In an interview to CNBC-TV18, MS Unnikrishnan, managing director, Thermax, gives his expectations for the company's performance.
In an interview to CNBC-TV18, MS Unnikrishnan, managing director, Thermax, gives his expectations for the company's performance. Unnikrishnan is expecting a reduction in the company's topline. "We are trying our level best to ensure that we will be able to retain the balance sheet within single digit drop. At the best a 10 percent drop is what we are currently looking forward to," he adds.
Cement industry is a sector that Unnikrishnan is extremely bullish on."In our understanding, the cement industry performance has improved, so they should start placing orders for newer capacities," he says.
Q: How is business looking like at this point in time? How is growth likely to pan out in the next four quarters?
A: To take stock of what has happened in the past one calendar year, of which almost nine months were booked for the current financial year, overall there had been a decline only in terms of order intake for the industry. However, for Thermax as a company, we are almost at the same level as previous year. I cannot declare the number for Q3 because it is just about couple of more days before me closing the balance sheet.
The prospects are looking that we will be better off than the previous year in the forthcoming FY13 when we are going to be closing at end of March. That may not be the story for the entire capital goods industry. Since I am also heading the capital goods committee for the CII, I am privy to what is happening in the market.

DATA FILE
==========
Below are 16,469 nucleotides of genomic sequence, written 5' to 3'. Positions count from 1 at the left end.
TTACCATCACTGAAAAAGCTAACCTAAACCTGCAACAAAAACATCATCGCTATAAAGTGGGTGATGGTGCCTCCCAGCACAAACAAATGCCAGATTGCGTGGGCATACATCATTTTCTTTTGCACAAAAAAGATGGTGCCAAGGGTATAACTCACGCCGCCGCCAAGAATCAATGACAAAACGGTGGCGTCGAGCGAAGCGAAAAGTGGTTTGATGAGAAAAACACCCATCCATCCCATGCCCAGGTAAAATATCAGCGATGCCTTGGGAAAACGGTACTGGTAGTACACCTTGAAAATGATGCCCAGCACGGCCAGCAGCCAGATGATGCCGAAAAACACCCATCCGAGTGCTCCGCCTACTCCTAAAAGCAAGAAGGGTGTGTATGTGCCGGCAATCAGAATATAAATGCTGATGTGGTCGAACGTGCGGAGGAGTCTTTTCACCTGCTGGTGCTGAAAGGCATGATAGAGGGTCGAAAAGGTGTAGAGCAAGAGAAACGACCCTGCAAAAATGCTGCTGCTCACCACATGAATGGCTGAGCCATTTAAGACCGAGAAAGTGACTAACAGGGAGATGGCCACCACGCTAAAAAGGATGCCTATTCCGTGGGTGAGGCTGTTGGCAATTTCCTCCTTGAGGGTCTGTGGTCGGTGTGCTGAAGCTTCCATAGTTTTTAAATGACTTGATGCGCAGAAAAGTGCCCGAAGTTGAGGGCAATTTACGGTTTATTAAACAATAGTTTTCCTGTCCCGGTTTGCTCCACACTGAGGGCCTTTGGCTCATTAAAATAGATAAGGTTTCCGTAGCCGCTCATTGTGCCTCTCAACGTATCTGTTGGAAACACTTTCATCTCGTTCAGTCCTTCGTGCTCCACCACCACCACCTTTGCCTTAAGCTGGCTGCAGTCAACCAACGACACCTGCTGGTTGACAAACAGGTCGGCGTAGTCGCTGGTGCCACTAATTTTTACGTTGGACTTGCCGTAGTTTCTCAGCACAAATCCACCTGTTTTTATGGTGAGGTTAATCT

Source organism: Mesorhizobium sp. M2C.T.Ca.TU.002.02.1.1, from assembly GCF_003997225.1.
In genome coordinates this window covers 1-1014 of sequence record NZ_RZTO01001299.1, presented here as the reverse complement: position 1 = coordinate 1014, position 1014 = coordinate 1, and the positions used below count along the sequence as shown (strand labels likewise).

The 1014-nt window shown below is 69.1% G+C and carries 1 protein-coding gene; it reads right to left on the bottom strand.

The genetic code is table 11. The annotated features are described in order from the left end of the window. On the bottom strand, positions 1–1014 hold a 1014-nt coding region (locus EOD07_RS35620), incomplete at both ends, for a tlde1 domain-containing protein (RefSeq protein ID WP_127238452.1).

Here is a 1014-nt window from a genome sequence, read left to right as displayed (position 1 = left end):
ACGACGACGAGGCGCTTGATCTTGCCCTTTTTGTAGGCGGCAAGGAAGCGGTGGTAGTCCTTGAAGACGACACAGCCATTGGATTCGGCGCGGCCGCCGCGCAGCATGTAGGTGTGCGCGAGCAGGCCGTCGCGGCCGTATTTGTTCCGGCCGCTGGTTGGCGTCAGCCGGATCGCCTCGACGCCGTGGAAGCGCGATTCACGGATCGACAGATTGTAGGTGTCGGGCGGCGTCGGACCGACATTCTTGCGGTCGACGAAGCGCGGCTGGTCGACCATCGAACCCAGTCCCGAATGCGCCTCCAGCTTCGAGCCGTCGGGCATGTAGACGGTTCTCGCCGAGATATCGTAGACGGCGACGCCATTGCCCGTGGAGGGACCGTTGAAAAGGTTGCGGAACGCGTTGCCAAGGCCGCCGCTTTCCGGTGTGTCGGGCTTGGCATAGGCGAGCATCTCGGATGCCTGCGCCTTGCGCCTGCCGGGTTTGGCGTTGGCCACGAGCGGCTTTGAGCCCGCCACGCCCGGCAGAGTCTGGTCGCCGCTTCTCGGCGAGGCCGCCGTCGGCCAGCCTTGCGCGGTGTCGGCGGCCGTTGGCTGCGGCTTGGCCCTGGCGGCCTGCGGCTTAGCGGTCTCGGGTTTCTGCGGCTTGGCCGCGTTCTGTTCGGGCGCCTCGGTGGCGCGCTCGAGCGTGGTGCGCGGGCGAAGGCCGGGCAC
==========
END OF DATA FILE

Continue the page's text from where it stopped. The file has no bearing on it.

There has not been a substantial change in the sentiments, despite the fact that the good moves made by the government are acknowledged by the market. They have not translated that in terms of capital investments or commitment for new orders; that is a reality. So, if you have to talk about the next three to four quarters and how it is going to pan out, it is better to take a sectoral view rather than a global view, because the global view is going to be possibly an averaging.
There are some sectors where I am expecting things to be changing, the fortune should be taking a positive stride. The first such sector is the cement industry because in our understanding, the cement industry performance has improved so they should start placing orders for newer capacities.
In the oil and gas sector, there will be two major expansion programs including one public sector and one private refinery and in the next six months time they will be finalising orders. I would expect the food sector to be doing extremely well in the next four to five quarters. The sector that is going to be the laggard sector is the power sector.
I do not expect anything substantial to be turning around in the power sector and that is about the main sectors. Overall, I would believe that next year should be better than the current year for the industry, because India cannot be going down any further. We are at the cusp of something like 5.1-5.2 percent growth level. I do not think India is going to be continuing at the same level. My own prediction is India would do better in the next year. There are no more global negativities. Our internal sentiments also have to change so that things could improve.